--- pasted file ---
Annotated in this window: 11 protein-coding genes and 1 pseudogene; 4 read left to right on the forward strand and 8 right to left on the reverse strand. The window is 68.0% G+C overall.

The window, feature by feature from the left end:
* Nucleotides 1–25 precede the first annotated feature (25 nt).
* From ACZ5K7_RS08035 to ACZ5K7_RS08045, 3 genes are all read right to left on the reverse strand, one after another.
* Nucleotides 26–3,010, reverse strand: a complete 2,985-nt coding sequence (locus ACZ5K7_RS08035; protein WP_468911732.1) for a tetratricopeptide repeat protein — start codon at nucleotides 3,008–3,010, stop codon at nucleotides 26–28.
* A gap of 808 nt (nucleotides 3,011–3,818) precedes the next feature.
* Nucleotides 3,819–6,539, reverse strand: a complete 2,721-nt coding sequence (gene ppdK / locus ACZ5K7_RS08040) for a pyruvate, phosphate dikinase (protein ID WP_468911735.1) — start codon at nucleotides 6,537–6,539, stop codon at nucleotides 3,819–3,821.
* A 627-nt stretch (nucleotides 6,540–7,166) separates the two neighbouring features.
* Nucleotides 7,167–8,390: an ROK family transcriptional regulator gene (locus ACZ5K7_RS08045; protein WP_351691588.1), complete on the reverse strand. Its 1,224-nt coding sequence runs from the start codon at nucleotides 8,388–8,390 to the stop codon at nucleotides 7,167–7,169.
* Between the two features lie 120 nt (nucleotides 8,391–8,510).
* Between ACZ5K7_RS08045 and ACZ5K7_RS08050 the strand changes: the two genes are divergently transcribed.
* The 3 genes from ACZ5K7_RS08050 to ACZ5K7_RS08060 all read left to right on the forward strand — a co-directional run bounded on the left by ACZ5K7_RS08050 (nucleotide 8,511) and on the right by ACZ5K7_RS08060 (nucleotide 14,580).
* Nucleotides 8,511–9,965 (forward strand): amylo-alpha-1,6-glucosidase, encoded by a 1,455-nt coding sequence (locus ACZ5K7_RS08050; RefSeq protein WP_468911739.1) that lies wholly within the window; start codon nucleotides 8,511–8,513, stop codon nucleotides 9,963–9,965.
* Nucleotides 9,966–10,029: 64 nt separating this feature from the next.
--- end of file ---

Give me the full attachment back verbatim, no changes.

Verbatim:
Annotated in this window: 11 protein-coding genes and 1 pseudogene; 4 read left to right on the forward strand and 8 right to left on the reverse strand. The window is 68.0% G+C overall.

The window, feature by feature from the left end:
* Nucleotides 1–25 precede the first annotated feature (25 nt).
* From ACZ5K7_RS08035 to ACZ5K7_RS08045, 3 genes are all read right to left on the reverse strand, one after another.
* Nucleotides 26–3,010, reverse strand: a complete 2,985-nt coding sequence (locus ACZ5K7_RS08035; protein WP_468911732.1) for a tetratricopeptide repeat protein — start codon at nucleotides 3,008–3,010, stop codon at nucleotides 26–28.
* A gap of 808 nt (nucleotides 3,011–3,818) precedes the next feature.
* Nucleotides 3,819–6,539, reverse strand: a complete 2,721-nt coding sequence (gene ppdK / locus ACZ5K7_RS08040) for a pyruvate, phosphate dikinase (protein ID WP_468911735.1) — start codon at nucleotides 6,537–6,539, stop codon at nucleotides 3,819–3,821.
* A 627-nt stretch (nucleotides 6,540–7,166) separates the two neighbouring features.
* Nucleotides 7,167–8,390: an ROK family transcriptional regulator gene (locus ACZ5K7_RS08045; protein WP_351691588.1), complete on the reverse strand. Its 1,224-nt coding sequence runs from the start codon at nucleotides 8,388–8,390 to the stop codon at nucleotides 7,167–7,169.
* Between the two features lie 120 nt (nucleotides 8,391–8,510).
* Between ACZ5K7_RS08045 and ACZ5K7_RS08050 the strand changes: the two genes are divergently transcribed.
* The 3 genes from ACZ5K7_RS08050 to ACZ5K7_RS08060 all read left to right on the forward strand — a co-directional run bounded on the left by ACZ5K7_RS08050 (nucleotide 8,511) and on the right by ACZ5K7_RS08060 (nucleotide 14,580).
* Nucleotides 8,511–9,965 (forward strand): amylo-alpha-1,6-glucosidase, encoded by a 1,455-nt coding sequence (locus ACZ5K7_RS08050; RefSeq protein WP_468911739.1) that lies wholly within the window; start codon nucleotides 8,511–8,513, stop codon nucleotides 9,963–9,965.
* Nucleotides 9,966–10,029: 64 nt separating this feature from the next.